Rep. Zoe Lofgren (D)
Elected: 1994, 8th term.
Born: Dec. 21, 1947, San Mateo .
Home: San Jose.
Education: Stanford U., B.A. 1970, U. of Santa Clara Law Schl., J.D. 1975.
Family: Married (John Collins); 2 children.
Elected office: Santa Clara Bd. of Supervisors, 1980–94.
Professional Career: Staff Asst., U.S. Rep. Don Edwards, 1970–78; Practicing atty., 1978–80; Prof., U. of Santa Clara Law Schl., 1981–94.
The congresswoman from the 16th District is Zoe Lofgren, a Democrat first elected in 1994. Lofgren grew up in the Bay Area, where her father was a Teamsters truck driver and her mother worked for the Machinists Union. She graduated from Stanford University, and then moved to Washington to work for Democratic Rep. Don Edwards while he was a leader on the Judiciary Committee that voted to impeach President Richard Nixon. She stayed on for eight years as an aide to Edwards. She met her husband, a lawyer, one Election Night. Lofgren returned to California to get a law degree, and then specialized in immigration law. In 1980, she was elected to the Santa Clara County Board of Supervisors. When Edwards retired, Lofgren ran for his House seat. Her chief Democratic opponent, former San Jose Mayor Tom McEnery, was better known. But Lofgren raised almost twice as much money, with support from national women’s organizations and women in the California delegation. She gained considerable recognition after she insisted on listing herself as a county supervisor/mother on the ballot. Election officials refused, and the national press covered the ensuing controversy. Lofgren won the primary 45%-42%, and easily won the general election.
|Zoe Lofgren (D)||146,481||(71%)||($592,974)|
|Charel Winston (R)||49,399||(24%)|
|Steven Wells (Lib)||9,447||(5%)|
|Zoe Lofgren (D)||Unopposed|
Prior Winning Percentages: 2006 (73%), 2004 (71%), 2002 (67%), 2000 (72%), 1998 (73%), 1996 (66%), 1994 (65%)
Her predecessor never spent a day in the minority during his 32 years in the House, but that’s where Lofgren found herself for 12 years. Still, she had some impact, and her voting record, while mostly liberal, includes bipartisan free-market positions responsive to local businesses. Working with Republican David Dreier, a fellow Californian, she won expanded allotments of visas for high-tech workers. She pushed for looser controls on encryption exports, securities litigation limitations, and relaxation of trade restraints on supercomputers, all big Silicon Valley causes. When the House split 210-210 on a proposal to restrict government access to library records, Lofgren was the only House member to vote “present.” She said that the amendment went too far in preventing legitimate law enforcement searches.
When Democrats won the majority in 2006, Lofgren, a trusted lieutenant of House Speaker Nancy Pelosi’s, did not lack for good committee assignments. She became chairwoman of the Judiciary Subcommittee on Immigration, Citizenship, Refugees, Border Security, and International Law, which deals with issues familiar to her. She hopes to see a major overhaul of immigration policy enacted in 2009, something that has eluded Congress for several years as lawmakers became mired in deep differences in approach: tougher border security versus allowing illegal immigrants already working in the country to attain legal status.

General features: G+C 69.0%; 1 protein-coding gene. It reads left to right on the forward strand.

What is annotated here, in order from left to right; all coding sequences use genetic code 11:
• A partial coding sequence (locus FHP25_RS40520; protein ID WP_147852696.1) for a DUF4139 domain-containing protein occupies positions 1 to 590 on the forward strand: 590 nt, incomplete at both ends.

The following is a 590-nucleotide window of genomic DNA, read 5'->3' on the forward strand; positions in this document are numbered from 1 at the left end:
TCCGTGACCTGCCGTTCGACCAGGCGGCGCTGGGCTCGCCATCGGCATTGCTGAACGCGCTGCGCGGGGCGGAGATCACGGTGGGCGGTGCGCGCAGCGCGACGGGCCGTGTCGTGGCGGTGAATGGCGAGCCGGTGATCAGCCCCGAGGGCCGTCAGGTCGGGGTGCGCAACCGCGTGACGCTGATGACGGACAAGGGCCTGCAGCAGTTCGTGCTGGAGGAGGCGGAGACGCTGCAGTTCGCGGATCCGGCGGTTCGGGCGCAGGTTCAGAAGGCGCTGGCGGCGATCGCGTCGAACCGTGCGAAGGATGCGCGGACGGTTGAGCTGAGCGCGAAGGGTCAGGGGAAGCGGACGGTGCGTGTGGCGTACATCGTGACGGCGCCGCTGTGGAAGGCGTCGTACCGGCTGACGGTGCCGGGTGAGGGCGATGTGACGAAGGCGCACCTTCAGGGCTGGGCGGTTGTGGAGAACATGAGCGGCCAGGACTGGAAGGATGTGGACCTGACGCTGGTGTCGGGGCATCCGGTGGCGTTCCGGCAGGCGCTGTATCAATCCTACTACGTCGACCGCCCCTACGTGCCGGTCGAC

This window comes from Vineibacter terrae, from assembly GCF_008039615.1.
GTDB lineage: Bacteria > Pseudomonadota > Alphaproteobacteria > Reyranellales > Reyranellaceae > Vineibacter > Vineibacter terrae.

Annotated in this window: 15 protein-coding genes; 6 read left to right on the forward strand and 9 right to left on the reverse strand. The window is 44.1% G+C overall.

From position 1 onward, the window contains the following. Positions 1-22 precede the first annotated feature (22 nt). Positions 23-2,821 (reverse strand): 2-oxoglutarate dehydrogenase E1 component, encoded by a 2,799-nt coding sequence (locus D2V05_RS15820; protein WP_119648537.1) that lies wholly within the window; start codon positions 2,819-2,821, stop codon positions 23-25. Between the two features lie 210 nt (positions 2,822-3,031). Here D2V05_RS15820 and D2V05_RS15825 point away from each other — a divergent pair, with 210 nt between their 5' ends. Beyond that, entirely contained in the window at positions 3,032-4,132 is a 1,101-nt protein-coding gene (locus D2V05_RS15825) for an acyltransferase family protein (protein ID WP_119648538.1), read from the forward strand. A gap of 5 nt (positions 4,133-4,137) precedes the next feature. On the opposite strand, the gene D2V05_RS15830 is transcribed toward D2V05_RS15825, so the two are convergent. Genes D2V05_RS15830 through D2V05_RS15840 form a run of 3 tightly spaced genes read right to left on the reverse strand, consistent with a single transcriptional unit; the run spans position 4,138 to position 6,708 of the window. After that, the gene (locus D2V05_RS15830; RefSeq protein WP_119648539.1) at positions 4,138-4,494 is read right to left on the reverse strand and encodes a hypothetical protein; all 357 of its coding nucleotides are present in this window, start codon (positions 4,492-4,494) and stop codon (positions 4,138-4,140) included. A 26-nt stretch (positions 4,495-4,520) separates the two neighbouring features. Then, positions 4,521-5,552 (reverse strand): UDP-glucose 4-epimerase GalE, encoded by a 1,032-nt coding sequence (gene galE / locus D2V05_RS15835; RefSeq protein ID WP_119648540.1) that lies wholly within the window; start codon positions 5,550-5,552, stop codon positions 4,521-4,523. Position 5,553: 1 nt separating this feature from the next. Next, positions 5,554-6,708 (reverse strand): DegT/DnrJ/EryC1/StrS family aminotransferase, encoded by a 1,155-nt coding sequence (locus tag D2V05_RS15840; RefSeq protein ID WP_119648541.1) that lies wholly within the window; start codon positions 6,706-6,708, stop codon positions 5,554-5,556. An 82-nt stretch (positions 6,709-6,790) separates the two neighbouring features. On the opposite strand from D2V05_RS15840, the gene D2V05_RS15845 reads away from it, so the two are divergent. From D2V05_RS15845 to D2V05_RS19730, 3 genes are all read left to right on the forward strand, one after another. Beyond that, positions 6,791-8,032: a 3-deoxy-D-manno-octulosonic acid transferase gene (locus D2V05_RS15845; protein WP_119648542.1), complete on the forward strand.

Lofgren also chaired the Election Subcommittee of the House Administration Committee, where she investigated problems with electronic voting machines and reviewed proposals for redistricting reform. In January 2009, Pelosi picked her to chair the House Committee on Standards of Official Conduct, informally known as the Ethics Committee. She took over as a politically sensitive inquiry was under way involving House Ways and Means Chairman Charles Rangel, D-N.Y., and questions were being raised about other senior Democrats’ connections to lobbyists. Lofgren’s skills as a former staffer and law professor were sure to be tested by these politically combustible cases. In February 2009, Lofgren announced she was returning $7,000 in campaign contributions that she had received from the PMA lobbying firm, which figures in some of the pending cases.
Lofgren usually is a reliable liberal vote in the House Democratic Caucus, although that does not prevent her from pursuing bipartisan compromises. In 2001, the Republicans’ energy plan included her proposal to accelerate the development of fusion as an energy source, but she voted against the final bill. When Republicans brought up a measure to make it a separate offense to injure or kill a fetus while committing a crime against a pregnant woman, she offered an alternative to add stiffer penalties for an attack on a pregnant woman without conferring rights to the fetus. But it lost 229-196.
After the 2002 election, she tried to get a foothold in leadership by running for vice chairman of the Democratic Caucus. But Pelosi, who is also from the Bay Area, had already been elected minority leader, and the Congressional Black Caucus pressed to have one of its members in the leadership. Lofgren got 53 votes to 95 for James Clyburn, an African-American from South Carolina, who won the post. As head of the California Democratic delegation, she led efforts to oppose the recall in 2003 of Democratic Gov. Gray Davis.
Lofgren has had no trouble winning re-election every two years.